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Home Editorials of Interest Taipei Times China’s growing economic clout

China’s growing economic clout

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Announcements by the US’ three biggest airlines that they are to list Taiwan as part of China might have registered as a tiny blip on the news radar, but some experts say that it represents efforts by Chinese authorities to assert control over the de facto island state.

Forty-four other airlines — including British Airways, Lufthansa and Qantas — also complied with China’s called-for changes, prompting American Airlines to respond: “Air travel is a global business and we abide by the rules in countries where we operate.”

Taiwan has for years grappled with China’s growing business power, while several other “rebel regions” have increasingly had to accommodate the sharper edge of this economic reality: From Tibet to Xinjiang, Macau to Hong Kong and elsewhere within China’s mosaic of regions, Chinese commercial strength is wielded with increasing effect.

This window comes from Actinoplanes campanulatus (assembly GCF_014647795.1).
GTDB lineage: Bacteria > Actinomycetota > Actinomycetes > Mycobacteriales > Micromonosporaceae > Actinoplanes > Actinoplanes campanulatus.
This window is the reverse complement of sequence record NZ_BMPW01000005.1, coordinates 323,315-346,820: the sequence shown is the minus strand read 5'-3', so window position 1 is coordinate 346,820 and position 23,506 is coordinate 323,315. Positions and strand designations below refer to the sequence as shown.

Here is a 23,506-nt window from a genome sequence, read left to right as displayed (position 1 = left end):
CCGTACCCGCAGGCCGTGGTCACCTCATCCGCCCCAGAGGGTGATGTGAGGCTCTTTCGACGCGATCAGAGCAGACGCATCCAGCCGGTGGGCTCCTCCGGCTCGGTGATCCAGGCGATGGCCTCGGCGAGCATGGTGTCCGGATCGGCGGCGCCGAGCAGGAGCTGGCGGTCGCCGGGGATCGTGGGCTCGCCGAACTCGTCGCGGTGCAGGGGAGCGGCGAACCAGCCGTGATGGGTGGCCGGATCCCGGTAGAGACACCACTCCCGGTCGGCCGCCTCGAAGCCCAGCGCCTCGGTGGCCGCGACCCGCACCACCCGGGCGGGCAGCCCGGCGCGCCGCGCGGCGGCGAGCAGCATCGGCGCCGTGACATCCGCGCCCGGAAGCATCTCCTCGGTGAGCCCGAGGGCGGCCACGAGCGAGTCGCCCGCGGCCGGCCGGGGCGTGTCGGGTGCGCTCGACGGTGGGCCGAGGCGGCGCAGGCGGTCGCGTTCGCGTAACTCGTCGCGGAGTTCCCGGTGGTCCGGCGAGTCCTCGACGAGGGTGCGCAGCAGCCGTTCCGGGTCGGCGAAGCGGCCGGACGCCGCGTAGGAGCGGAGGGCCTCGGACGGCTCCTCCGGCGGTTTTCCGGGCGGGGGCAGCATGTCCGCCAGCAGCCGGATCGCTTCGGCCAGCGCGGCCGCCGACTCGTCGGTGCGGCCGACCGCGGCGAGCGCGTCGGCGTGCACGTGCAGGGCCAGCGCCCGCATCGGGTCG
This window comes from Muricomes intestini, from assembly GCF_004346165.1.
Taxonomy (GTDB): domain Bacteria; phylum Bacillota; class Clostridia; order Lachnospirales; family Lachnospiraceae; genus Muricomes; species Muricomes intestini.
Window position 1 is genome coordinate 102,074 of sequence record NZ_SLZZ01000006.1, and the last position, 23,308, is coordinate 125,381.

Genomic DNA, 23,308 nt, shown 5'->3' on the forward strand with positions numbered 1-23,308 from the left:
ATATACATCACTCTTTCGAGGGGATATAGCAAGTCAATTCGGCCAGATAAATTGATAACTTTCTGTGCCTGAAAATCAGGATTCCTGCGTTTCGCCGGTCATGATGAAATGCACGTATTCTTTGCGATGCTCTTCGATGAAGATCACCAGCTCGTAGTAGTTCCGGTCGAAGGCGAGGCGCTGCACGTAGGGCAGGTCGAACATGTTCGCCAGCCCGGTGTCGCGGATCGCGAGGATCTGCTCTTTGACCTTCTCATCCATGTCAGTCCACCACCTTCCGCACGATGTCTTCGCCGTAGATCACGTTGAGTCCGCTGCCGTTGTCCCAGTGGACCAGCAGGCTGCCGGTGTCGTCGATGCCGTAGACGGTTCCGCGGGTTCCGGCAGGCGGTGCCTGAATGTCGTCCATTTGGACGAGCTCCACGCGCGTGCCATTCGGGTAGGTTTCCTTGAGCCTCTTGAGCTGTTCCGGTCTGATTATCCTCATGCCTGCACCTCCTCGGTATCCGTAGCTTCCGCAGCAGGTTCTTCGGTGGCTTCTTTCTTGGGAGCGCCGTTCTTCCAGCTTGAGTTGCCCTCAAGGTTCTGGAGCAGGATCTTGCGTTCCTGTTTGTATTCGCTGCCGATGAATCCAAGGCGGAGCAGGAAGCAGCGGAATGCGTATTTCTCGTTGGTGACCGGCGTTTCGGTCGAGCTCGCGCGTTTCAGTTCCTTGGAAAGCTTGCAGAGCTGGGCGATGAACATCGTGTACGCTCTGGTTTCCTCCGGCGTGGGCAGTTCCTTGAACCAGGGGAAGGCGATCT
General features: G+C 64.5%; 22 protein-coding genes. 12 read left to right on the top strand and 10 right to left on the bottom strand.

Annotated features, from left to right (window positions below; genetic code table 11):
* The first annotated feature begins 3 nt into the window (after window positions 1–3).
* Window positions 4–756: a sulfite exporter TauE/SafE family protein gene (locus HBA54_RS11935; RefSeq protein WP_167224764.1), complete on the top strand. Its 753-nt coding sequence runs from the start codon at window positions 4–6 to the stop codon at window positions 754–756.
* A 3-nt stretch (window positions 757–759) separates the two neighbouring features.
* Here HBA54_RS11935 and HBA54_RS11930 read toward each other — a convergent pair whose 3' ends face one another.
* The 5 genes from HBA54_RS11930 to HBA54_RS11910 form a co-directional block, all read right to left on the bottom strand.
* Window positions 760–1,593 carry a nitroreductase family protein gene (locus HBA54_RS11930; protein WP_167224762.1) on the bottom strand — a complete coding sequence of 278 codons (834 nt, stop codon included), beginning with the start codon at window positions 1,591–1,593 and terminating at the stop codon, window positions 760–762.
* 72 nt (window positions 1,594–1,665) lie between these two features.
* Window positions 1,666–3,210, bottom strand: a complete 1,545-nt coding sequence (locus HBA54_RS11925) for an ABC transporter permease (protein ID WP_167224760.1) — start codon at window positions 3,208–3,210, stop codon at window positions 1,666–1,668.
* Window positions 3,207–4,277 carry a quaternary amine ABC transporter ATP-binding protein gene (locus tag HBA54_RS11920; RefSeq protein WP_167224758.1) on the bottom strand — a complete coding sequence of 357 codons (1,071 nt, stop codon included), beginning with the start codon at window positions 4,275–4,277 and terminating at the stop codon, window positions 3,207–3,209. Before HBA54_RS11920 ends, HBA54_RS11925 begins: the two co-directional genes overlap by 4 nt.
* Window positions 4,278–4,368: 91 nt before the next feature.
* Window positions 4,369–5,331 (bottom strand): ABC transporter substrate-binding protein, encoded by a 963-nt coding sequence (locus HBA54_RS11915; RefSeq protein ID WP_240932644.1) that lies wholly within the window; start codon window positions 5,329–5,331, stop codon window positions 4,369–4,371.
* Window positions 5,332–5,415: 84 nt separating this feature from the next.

“Sadly, businesses around the world are giving in too easily to China’s increasing demands and in Tibet — replete with its atrocious track record on human rights — there are dangerous precedents,” Free Tibet campaigns and communications manager John Jones said. “The more China’s economy permeates the rest of the world, the more they are encouraging other countries to ignore inconvenient realities about life within China’s borders. Today it’s Tibet, tomorrow it’s Hong Kong and then who knows where?”

There are significant differences in the quality of life and freedoms enjoyed among the people who China claims to rule. For example, Hong Kongers have unfettered access to the Internet, while an estimated 50,000 censors in China screen online content for most of the rest of its 1.4 billion citizens.